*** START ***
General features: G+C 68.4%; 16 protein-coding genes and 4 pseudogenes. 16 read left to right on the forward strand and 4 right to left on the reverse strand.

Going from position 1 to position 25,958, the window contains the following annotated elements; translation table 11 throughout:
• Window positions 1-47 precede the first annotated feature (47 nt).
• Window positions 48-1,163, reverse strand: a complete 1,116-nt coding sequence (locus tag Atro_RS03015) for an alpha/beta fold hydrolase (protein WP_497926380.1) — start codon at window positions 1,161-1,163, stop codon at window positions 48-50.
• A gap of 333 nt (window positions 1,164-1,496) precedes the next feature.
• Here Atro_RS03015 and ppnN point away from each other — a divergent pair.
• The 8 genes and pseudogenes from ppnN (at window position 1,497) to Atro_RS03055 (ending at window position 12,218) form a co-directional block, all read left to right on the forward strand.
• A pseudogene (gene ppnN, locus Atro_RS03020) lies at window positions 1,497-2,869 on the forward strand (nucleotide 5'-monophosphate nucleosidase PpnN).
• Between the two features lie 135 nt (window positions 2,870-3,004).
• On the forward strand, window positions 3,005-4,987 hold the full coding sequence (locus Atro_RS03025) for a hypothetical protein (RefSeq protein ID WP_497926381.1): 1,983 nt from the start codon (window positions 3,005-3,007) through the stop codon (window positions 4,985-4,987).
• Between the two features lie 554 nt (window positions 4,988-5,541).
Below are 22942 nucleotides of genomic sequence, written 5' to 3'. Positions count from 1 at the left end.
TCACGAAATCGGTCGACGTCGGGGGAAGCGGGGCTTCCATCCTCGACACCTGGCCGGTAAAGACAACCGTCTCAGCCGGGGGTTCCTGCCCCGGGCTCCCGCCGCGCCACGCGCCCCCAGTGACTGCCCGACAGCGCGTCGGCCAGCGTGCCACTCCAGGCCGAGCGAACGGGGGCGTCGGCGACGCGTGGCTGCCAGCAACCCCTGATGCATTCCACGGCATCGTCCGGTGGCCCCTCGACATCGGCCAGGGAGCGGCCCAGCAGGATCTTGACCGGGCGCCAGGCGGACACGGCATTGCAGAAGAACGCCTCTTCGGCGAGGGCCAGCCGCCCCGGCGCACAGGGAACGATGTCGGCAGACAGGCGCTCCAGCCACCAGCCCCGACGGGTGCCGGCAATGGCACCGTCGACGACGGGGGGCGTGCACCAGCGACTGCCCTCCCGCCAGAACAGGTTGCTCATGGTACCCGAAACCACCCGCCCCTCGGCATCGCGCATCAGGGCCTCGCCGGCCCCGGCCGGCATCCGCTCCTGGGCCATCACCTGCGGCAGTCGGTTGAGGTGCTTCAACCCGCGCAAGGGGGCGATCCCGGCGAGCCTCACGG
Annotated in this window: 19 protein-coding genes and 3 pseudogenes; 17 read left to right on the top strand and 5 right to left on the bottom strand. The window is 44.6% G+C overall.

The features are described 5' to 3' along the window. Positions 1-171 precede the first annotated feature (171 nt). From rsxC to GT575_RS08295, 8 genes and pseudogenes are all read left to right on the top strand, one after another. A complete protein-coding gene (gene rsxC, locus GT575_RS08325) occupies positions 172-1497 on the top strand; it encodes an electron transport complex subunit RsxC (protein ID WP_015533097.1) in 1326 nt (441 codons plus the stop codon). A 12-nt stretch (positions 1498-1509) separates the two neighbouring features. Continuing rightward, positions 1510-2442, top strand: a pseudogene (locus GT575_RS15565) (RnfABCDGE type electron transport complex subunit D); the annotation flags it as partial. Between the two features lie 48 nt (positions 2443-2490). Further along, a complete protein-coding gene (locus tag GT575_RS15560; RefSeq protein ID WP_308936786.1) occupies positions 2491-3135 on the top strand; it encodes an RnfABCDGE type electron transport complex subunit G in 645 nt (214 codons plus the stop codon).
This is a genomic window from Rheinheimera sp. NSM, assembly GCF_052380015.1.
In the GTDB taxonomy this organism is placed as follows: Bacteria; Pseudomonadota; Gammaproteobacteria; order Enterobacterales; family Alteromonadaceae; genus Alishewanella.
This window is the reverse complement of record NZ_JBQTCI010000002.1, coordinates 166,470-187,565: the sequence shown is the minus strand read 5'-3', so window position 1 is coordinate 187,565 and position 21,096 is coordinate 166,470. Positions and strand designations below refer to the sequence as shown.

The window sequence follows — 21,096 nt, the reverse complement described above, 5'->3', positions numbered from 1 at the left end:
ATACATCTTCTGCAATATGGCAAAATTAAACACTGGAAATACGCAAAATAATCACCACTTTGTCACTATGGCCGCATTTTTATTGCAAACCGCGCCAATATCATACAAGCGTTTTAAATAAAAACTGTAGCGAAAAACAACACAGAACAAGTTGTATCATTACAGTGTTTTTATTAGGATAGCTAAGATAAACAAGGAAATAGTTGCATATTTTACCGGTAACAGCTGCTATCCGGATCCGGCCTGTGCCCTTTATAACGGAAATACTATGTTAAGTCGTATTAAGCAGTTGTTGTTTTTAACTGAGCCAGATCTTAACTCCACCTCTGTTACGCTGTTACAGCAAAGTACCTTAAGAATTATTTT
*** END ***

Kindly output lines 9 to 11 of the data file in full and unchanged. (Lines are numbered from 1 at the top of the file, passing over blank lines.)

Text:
• Between the two features lie 135 nt (window positions 2,870-3,004).
• On the forward strand, window positions 3,005-4,987 hold the full coding sequence (locus Atro_RS03025) for a hypothetical protein (RefSeq protein ID WP_497926381.1): 1,983 nt from the start codon (window positions 3,005-3,007) through the stop codon (window positions 4,985-4,987).
• Between the two features lie 554 nt (window positions 4,988-5,541).